He had turned to photography as a means of artistic expression with the help
of young chemist, Robert Adams. They collaborated from 1843 to 1848 and in
that time photographed many views of Edinburgh and small Scottish fishing
Sadly, Adams died young, but there were many more scientists and artists who
found satisfaction, not only in the creation of images, but in the
development of better cameras and optics.
In the grand Victorian amateur tradition, William Donaldson Clark, a trained
industrial chemist, also photographed several Edinburgh street scenes in
1860 and Sotherby’s still auction a Clark print for high three-figure sums
from time to time.
Another photographic milestone was The Photographic Society, which was set
up for "the promotion of the Art and Science of Photography, by the
interchange of thought and experience amongst photographers".
The catalyst behind its formation of the Society was Roger Fenton, a
solicitor by profession, but he was like many other early amateur
photographers from a wealthy background, with the time, money and
inclination to follow his own interests. He is best remembered for his
coverage of the Crimean War (1853-1856), but he was also a highly regarded
architectural photographer, as well as being the official photographer to
the British Museum.
The general public had been made aware of photography by the Great
Exhibition at Crystal Palace in 1851, where the photography section,
displaying Calotypes, Daguerreotypes and a few prints made on Frederick
Scott Archer's newly invented wet Collodion negatives on glass, which
aroused great interest.
In December 1852, a photography exhibition, held at The Society of Arts,
displayed almost 800 photographs, delighting an enthusiastic audience and,
at around that time Fox Talbot, the rich dilettante was prevailed upon to
relax the patent of his negative/positive process, which became freely
available to amateurs.
Those rich amateurs, rapidly followed by the people who were already earning
their living by use of the photographic process, soon identified its
valuable contribution to contemporary life and to posterity, when images
were displayed by a photographic image fixed permanently on to a sheet of
Many turned first, as did Fox Talbot, to architecture and the preservation
of memories of the country’s passing glories, reflected in the castles,
historically significant grand houses and occasionally the conditions
endured by the proletariat.
Others recognised the commercial opportunities provided by a medium, which
eventually swept away envy of portraiture in oils on the walls of the
privileged few. Portraits reappeared in the albums and display cabinets of
the general public, as soon as scientists found ways to reduce,
dramatically, the time that it took to record an image.
It served to intensify the public’s ‘love affair’ with photography and
became a lasting obsession for those early photographers. No doubt, those
photographers who chose to view the country’s history through the
architectural merit and the charm of its buildings made an understandable
discovery. Houses do not move!
In his recently published book, ‘Building with light’, Robert Elwall,
Photographs Curator at the British Architectural Library at the Royal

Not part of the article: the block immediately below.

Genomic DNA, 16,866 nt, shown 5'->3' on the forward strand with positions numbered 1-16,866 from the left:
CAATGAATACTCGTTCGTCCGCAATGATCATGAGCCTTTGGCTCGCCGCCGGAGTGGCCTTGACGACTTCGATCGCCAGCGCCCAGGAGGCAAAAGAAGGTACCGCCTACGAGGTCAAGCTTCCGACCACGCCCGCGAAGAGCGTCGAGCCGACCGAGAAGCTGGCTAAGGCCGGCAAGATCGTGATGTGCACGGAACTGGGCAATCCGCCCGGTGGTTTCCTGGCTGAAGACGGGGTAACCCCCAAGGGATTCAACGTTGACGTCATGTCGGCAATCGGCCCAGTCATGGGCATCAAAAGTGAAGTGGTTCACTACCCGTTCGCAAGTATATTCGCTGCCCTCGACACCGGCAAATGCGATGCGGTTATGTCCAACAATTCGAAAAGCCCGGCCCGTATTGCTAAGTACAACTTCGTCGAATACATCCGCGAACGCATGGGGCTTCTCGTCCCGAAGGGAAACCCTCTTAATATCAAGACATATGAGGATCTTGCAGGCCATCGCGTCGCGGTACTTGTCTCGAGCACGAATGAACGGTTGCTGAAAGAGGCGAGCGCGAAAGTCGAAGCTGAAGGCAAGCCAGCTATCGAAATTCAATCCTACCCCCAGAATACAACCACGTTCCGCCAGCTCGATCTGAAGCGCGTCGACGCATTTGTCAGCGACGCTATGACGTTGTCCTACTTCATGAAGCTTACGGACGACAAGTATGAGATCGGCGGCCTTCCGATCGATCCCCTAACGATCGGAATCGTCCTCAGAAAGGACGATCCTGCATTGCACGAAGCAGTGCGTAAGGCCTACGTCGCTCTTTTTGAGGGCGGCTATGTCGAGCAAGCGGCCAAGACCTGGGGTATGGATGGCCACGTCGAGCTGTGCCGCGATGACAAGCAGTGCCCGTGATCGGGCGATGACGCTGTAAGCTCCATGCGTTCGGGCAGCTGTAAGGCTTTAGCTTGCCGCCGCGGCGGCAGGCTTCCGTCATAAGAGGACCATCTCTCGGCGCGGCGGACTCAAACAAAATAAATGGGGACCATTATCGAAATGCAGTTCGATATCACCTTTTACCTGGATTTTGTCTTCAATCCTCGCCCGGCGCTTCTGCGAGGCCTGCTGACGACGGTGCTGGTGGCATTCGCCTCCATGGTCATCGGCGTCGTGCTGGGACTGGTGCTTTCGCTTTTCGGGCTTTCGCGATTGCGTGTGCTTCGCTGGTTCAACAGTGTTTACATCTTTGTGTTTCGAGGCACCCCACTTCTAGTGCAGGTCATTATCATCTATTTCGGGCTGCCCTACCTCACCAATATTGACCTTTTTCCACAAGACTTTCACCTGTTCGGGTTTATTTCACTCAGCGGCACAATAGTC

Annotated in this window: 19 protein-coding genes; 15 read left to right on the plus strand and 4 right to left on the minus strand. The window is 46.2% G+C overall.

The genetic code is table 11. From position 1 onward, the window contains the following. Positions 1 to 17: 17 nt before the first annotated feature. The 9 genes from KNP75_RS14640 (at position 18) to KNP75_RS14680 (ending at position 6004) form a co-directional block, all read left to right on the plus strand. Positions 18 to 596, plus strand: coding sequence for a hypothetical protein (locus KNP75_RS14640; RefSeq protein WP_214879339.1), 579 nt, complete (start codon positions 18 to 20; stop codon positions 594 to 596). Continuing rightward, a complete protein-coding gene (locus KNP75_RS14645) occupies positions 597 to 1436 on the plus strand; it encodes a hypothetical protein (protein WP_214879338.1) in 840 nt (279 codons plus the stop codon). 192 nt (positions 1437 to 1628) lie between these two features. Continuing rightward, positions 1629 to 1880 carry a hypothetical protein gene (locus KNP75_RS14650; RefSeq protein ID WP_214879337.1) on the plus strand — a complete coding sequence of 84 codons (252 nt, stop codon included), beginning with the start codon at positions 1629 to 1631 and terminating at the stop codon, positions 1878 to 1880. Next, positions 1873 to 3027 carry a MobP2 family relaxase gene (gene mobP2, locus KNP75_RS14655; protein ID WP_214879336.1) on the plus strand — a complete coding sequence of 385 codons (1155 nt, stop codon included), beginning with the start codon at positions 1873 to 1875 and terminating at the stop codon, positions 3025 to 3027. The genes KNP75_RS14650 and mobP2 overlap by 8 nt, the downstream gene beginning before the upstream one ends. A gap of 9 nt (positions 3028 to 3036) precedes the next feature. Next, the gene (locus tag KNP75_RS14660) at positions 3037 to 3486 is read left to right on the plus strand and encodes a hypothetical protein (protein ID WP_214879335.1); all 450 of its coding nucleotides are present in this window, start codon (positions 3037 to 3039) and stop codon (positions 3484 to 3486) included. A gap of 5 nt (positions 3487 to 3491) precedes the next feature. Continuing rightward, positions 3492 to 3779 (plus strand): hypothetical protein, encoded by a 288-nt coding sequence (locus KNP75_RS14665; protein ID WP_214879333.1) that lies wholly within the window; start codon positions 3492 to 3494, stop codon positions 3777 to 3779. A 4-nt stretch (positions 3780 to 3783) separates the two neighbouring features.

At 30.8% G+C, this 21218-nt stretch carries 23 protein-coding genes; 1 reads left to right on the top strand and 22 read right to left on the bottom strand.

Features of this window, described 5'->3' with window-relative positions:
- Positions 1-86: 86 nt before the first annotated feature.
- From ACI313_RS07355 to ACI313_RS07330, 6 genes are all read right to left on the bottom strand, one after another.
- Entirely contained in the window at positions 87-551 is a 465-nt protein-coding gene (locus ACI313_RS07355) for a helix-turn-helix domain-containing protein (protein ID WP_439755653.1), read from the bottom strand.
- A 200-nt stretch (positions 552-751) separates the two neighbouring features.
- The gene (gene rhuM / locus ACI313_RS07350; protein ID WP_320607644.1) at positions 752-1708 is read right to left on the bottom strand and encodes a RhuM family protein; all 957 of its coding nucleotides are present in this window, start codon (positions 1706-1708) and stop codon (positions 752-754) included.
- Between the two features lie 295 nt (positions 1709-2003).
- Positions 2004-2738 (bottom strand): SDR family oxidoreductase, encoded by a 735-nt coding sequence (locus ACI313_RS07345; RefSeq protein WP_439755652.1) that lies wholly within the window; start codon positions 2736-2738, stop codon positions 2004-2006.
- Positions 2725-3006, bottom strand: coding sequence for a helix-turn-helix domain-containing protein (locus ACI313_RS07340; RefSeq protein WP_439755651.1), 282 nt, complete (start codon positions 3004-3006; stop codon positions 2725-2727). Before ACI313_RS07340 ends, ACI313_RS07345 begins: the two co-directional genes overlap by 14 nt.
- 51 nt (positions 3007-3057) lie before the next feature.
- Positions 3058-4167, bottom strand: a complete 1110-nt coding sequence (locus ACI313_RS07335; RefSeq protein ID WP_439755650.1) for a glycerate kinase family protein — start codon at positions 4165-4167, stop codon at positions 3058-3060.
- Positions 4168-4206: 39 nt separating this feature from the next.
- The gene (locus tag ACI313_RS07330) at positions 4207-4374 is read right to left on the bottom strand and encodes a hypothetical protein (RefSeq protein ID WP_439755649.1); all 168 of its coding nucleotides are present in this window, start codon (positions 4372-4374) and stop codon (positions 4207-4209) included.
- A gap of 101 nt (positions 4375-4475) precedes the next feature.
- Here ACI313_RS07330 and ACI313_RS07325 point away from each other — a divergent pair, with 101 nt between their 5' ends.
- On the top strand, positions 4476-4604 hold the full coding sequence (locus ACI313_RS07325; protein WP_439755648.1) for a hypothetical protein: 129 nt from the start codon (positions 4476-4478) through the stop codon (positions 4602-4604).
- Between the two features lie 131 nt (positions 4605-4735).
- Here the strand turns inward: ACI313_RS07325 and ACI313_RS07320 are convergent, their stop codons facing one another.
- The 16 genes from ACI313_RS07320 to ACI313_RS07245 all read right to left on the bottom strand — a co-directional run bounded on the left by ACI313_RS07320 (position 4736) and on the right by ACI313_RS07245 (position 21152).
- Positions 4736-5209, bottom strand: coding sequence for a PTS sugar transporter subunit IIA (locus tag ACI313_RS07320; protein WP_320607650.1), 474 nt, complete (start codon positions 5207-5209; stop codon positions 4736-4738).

Institute of British Architects, he features that illustrate,
photographically, the architectural trends and key themes, which have
developed since the early 1800’s.
Elwell observed, “There was a distinct contrast between early photographs
taken in France and Britain. The French images aimed to provide accurate
details of a structure from the architectural point of view, while British
photographers often approached the subject with a view to placing the
building in the context of its environment.”
Interestingly, there were a number of photographers operating commercially
by the time of the Great Exhibition and it was a phenomenon reflected in the
images reproduced without credits in Elwell’s book.
Early photographers of buildings were largely travellers, some for
photography or others on business. Fox Talbot and others would often
photograph from their hotel windows and other elevated locations in the
countries they visited. Roger Fenton, often referred to as the first war
photographer, took many fine architectural studies, both in England and on
visits abroad, including one of Moscow at around 1850.
The later travellers like Francis Frith and Samuel Bourne using wet plate
cameras, returned home with fine architectural studies from around the
The great challenge for them, because long exposures were still needed, was
that the subject of their pictures would look different as light and weather
changed! It is not surprising, therefore, that many of the images from that
era were monumental, giving the subjects an impression of import and
Frederick Evans (1854-1943) was one of the last great architectural
photographers working in the early tradition. He was also a very fine
portraitist, but some of his best work was of the exteriors and interiors of
England's great medieval cathedrals.
For his interior views, Evans concentrated on the light projecting down
through the often dusty air, illuminating the majestic pillars. Some agree
that his most famous architectural study was of the 'sea of steps' leading
to the chapter house of Wells Cathedral, a subject since copied by many
The ‘rich amateur’ tradition served the cause of early photography well, but
there is no doubt that it was the magnificent skills employed by the many
professional photographic businesses, which evolved subsequent to the
invention of photography, were the real ‘powerhouses’ of British
architectural photography and that is another story altogether!